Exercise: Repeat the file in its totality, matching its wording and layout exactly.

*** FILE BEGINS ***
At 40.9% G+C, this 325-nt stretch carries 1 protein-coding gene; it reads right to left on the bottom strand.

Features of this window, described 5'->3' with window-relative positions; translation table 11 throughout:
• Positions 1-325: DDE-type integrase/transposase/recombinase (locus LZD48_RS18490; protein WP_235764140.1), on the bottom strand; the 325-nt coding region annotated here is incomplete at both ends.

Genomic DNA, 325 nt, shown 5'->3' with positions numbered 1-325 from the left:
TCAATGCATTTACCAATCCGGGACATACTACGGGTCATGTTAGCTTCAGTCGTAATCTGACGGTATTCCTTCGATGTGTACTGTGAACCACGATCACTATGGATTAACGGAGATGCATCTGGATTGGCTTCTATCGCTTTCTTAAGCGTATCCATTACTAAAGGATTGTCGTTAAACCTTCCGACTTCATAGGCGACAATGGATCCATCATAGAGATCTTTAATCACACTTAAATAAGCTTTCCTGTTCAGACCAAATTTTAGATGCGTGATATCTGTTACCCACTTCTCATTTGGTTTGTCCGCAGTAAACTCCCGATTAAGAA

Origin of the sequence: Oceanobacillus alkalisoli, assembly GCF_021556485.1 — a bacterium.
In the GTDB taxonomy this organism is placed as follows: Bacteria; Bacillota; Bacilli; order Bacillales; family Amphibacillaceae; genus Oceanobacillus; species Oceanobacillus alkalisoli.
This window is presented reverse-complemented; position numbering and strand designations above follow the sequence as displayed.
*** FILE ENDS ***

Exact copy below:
At 40.9% G+C, this 325-nt stretch carries 1 protein-coding gene; it reads right to left on the bottom strand.

Features of this window, described 5'->3' with window-relative positions; translation table 11 throughout:
• Positions 1-325: DDE-type integrase/transposase/recombinase (locus LZD48_RS18490; protein WP_235764140.1), on the bottom strand; the 325-nt coding region annotated here is incomplete at both ends.

Genomic DNA, 325 nt, shown 5'->3' with positions numbered 1-325 from the left:
TCAATGCATTTACCAATCCGGGACATACTACGGGTCATGTTAGCTTCAGTCGTAATCTGACGGTATTCCTTCGATGTGTACTGTGAACCACGATCACTATGGATTAACGGAGATGCATCTGGATTGGCTTCTATCGCTTTCTTAAGCGTATCCATTACTAAAGGATTGTCGTTAAACCTTCCGACTTCATAGGCGACAATGGATCCATCATAGAGATCTTTAATCACACTTAAATAAGCTTTCCTGTTCAGACCAAATTTTAGATGCGTGATATCTGTTACCCACTTCTCATTTGGTTTGTCCGCAGTAAACTCCCGATTAAGAA

Origin of the sequence: Oceanobacillus alkalisoli, assembly GCF_021556485.1 — a bacterium.
In the GTDB taxonomy this organism is placed as follows: Bacteria; Bacillota; Bacilli; order Bacillales; family Amphibacillaceae; genus Oceanobacillus; species Oceanobacillus alkalisoli.
This window is presented reverse-complemented; position numbering and strand designations above follow the sequence as displayed.